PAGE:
Material designed to get thicker as it bends

Scientists in the Netherlands have designed a material that offers to lengthen the lifetime of hip implants using an unprecedented property: the material gets thicker when compressed and when stretched.


Source: Eline Kolken

The new material could improve implant longevity

The average owner of an artificial hip is no lazy bones. Each year, they take around four million steps. All this movement takes its toll, though. After around 15 years, implants tend to work loose from the femur bone and need replacing.

To tackle this uncomfortable problem, a team led by Amir Zadpoor, at Delft University of Technology, has designed an implant material that remains snug within the joint. This might sound like a straightforward goal, but to achieve it requires some clever stretching.

Most materials, from metal girders to pizza dough, tend to keep their volume constant when deformed. In other words, when compressed, they expand sideways; when stretched, they thin. Described in terms of Poisson’s ratio, which relates lateral to axial strain, such materials all have a positive value. This is good for pizza, but a sore point for artificial hips. Hip implants must curve slightly within the femur to correctly position the leg and pelvis. Standing and walking compress the inner side of the implant’s curve and stretch the outer side. With a positive Poisson’s ratio, all current implants thin on their stretched side, pulling on adjacent bone and putting it under tension. This is what loosens implants and typically leads to their failure.

Zadpoor’s team have solved this long standing problem by building an implant that has a positive Poisson’s ratio on the side that gets compressed – nothing new there – but a negative ratio on the side that gets stretched. As a result, the implant behaves like no other can: it expands to compress bone on both sides as it bends. With no tension, the implant should last much longer.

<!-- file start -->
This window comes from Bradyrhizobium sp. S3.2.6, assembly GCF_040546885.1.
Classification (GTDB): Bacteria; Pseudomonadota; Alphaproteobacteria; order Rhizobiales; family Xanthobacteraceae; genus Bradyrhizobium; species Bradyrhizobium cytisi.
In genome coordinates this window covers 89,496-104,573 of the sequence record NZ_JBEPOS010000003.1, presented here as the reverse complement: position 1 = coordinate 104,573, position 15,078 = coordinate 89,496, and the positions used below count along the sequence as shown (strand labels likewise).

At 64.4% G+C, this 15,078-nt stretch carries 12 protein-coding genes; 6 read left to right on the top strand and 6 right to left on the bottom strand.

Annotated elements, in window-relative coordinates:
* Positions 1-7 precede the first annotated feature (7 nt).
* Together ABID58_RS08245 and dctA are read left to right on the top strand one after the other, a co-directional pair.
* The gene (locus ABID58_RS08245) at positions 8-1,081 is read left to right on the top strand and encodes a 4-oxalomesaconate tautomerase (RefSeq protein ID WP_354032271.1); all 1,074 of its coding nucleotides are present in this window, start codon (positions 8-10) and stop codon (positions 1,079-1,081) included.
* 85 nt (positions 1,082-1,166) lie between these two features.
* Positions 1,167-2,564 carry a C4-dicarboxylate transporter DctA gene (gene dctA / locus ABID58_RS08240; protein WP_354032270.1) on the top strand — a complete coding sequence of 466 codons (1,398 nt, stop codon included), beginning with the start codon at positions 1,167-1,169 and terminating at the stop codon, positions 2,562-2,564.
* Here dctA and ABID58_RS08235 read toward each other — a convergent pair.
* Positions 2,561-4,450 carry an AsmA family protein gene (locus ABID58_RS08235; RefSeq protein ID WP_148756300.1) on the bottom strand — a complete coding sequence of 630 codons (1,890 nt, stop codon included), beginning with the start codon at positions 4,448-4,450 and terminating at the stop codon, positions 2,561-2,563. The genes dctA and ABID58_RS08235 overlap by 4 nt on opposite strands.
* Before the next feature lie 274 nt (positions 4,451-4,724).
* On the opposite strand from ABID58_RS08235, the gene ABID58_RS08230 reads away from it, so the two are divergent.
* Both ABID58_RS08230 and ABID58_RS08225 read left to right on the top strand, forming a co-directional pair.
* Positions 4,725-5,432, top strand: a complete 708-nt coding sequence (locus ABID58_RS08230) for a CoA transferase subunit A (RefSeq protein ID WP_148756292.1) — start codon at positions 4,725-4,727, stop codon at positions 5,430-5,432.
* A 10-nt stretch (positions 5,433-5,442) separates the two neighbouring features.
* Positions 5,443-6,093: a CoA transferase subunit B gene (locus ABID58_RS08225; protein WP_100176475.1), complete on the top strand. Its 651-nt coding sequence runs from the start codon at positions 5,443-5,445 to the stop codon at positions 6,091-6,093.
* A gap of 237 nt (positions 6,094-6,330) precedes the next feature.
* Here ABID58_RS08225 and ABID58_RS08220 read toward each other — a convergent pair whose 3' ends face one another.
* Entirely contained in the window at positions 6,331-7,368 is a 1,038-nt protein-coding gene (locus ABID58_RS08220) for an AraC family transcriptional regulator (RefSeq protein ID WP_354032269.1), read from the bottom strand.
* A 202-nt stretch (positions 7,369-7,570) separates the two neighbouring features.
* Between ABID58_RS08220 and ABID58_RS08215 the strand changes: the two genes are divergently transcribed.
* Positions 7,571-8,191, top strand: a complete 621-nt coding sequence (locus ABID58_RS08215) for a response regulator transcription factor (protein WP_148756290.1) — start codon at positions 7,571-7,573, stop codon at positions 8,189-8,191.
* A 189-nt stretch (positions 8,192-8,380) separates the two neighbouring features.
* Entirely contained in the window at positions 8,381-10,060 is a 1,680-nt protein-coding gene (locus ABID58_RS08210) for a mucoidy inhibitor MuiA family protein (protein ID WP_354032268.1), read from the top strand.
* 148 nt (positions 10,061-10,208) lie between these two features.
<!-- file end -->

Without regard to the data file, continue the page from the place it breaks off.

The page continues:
implant cube

Source: Royal Society of Chemistry

The material has a negative Poisson’s ratio on one side and positive Poisson’s ratio on the other

‘The Poisson’s ratio is something that you can design in the material’s microstructure,’ explains Eline Kolken, who developed the implant with Zadpoor. ‘We chose two types [of microstructure]: a conventional honeycomb, which has a positive Poisson’s ratio; and an inverted honeycomb, which has a negative Poisson’s ratio.’ These two designs are then built into the material, one on either side of the implant, using a process known as additive manufacturing to selectively melt layers of titanium alloy into the desired pattern.

The team have so far built only prototype implants, but Zachary Nicolaou, an expert in negative Poisson’s ratio materials, at Northwestern University in the US praises the work and says the material offers ‘extraordinary properties that are not available in conventional materials … more advances are sure to follow.’ Zadpoor adds that ‘comparable technology would have a wide range of applications in healthcare, such as in surgical instruments, external prosthetics or exosuits.’ He’s already thinking about what could be around the next bend.